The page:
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December 23, 2004
Gregoire Wins!

I haven't written much about the Washington governor race, but it's been quite a wild ride out here.

Today, King County, the last county to complete the hand recount, after weeks of court challenges announced their results and it's Gregoire by 130 votes, statewide.

130 votes out of 2.9 million. And considering the past couple of weeks, it feels like a landslide.

The Republicans will certainly bitch and whine and probably challenge the results in court, but this, finally, is a completed count by the rules. They'll keep saying ridiculous crap about how she "lost twice" but it won't matter. They'll go around trying to find missing ballots in all of their bedrock counties, even though just a few weeks ago they claimed it was too late to fix mistakes and had sued to stop counting any newly discovered ballots. They'll ooze hypocrisy out of their very pores.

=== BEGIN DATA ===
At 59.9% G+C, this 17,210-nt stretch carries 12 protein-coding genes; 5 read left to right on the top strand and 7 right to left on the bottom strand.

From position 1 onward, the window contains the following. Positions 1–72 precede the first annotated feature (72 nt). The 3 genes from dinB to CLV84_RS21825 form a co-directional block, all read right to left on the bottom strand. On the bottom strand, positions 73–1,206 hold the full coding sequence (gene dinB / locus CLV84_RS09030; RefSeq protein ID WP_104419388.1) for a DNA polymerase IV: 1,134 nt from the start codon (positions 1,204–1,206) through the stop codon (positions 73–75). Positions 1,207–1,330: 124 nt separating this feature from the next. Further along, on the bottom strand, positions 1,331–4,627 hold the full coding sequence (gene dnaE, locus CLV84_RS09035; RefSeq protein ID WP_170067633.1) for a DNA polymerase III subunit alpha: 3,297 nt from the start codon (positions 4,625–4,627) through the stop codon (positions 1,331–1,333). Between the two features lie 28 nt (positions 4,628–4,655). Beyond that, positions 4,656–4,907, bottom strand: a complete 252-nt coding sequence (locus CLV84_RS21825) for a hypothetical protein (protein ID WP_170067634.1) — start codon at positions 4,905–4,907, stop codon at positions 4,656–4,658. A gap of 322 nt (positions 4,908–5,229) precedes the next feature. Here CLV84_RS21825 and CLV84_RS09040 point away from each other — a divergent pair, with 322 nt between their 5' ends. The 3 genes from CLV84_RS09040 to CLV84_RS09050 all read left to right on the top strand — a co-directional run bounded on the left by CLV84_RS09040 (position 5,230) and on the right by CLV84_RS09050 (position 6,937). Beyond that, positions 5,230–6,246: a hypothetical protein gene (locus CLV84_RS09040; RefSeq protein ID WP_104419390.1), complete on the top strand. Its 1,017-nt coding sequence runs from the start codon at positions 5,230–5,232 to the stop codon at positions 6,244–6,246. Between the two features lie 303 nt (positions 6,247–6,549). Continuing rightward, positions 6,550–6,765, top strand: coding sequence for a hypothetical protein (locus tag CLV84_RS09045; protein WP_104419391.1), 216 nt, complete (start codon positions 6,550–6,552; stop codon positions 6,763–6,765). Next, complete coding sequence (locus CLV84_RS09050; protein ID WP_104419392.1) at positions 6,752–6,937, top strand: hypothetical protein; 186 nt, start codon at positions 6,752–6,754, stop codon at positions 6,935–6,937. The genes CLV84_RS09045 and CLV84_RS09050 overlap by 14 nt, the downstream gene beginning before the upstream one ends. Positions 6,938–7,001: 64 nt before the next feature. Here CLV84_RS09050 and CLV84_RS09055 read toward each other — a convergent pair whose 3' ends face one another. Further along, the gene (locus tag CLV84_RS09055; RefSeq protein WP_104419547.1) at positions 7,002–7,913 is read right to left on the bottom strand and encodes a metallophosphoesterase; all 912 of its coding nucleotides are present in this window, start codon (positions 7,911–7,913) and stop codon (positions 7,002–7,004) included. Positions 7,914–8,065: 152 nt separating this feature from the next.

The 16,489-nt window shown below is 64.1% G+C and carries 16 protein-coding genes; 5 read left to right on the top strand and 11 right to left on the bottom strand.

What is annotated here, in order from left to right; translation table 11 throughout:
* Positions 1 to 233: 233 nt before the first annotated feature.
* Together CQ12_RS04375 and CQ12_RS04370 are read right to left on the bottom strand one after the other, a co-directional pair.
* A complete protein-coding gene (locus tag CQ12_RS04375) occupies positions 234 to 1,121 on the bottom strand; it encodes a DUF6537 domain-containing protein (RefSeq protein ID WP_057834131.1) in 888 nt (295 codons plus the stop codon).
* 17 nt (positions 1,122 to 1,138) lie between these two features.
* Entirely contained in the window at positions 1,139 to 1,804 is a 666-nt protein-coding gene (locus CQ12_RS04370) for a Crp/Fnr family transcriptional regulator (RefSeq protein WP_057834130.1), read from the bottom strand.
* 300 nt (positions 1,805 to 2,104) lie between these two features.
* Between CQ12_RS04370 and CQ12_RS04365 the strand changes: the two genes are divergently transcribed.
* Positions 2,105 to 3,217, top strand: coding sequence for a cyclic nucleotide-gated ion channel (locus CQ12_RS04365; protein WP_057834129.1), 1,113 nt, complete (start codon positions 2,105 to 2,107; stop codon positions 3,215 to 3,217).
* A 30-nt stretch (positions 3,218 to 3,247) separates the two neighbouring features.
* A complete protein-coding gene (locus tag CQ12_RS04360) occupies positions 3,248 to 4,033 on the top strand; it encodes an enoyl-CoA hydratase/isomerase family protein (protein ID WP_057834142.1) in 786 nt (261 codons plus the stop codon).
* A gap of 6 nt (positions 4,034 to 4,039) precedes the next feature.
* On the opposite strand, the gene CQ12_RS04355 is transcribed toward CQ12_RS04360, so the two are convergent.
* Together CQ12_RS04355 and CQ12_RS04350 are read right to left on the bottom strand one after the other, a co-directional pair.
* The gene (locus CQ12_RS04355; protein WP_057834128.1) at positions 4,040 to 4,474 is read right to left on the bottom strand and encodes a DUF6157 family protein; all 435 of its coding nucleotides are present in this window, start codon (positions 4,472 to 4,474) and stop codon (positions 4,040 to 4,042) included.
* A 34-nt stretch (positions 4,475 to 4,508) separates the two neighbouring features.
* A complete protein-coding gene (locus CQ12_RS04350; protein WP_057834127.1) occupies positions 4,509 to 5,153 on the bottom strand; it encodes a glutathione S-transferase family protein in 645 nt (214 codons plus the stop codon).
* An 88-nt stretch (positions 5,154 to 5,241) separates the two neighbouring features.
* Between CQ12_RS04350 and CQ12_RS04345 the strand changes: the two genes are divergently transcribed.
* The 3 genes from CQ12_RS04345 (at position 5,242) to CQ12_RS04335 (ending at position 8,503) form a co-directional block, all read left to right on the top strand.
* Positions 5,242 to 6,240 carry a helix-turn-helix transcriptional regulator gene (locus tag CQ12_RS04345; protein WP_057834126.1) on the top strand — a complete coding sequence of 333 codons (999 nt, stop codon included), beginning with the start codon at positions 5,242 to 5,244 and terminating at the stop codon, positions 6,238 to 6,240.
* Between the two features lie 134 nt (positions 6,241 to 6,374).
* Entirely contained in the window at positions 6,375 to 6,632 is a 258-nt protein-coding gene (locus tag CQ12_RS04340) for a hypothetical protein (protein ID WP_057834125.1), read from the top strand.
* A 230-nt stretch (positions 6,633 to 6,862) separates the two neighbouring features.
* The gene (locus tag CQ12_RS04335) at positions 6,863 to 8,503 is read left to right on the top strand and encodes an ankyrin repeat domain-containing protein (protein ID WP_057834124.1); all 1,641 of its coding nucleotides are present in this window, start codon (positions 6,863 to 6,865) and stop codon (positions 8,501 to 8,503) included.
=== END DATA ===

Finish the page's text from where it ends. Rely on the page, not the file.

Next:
But they'll lose.

Unfortunately, there is the fear that Dino Rossi will turn around and run against Senator Maria Cantwell, and likely beat her due to some massive sympathy vote. You know, since almost half of the state wanted him to be governor, they'll certainly all want him to be Senator, and a few others will figure he deserves something after all.

I'm not too concerned about that scenario. One race at a time.


Previous Comments

Were there many electronic voting machines used in WA elections? Was interested in the nature of the "mechanical" recount that took place...

Also, looks like Diebold - infamous manufacturer of Windows-based, touch-screen voting machines that have a wide variety of security & design flaws which can be easily exploited to manipulate their internal vote counts - has settled with the State of California regarding all the lies Diebold told about how "secure" their voting technology was:


Of course the CA Attorney General also quietly dropped the criminal investigation into Diebold as a result of this settlement - and I haven't heard anything being said about having independent auditing and certification of voting machine technology - so a partial victory to be sure.

Hell, once Diebold has "provide[d] election officials with a better understanding of how to use its voting machines," these officials will understand how easy is to control the outcome of an election. "Election officials," nearly always elected officials or political appointees, will have a strong incentive to not rock the boat on voting security.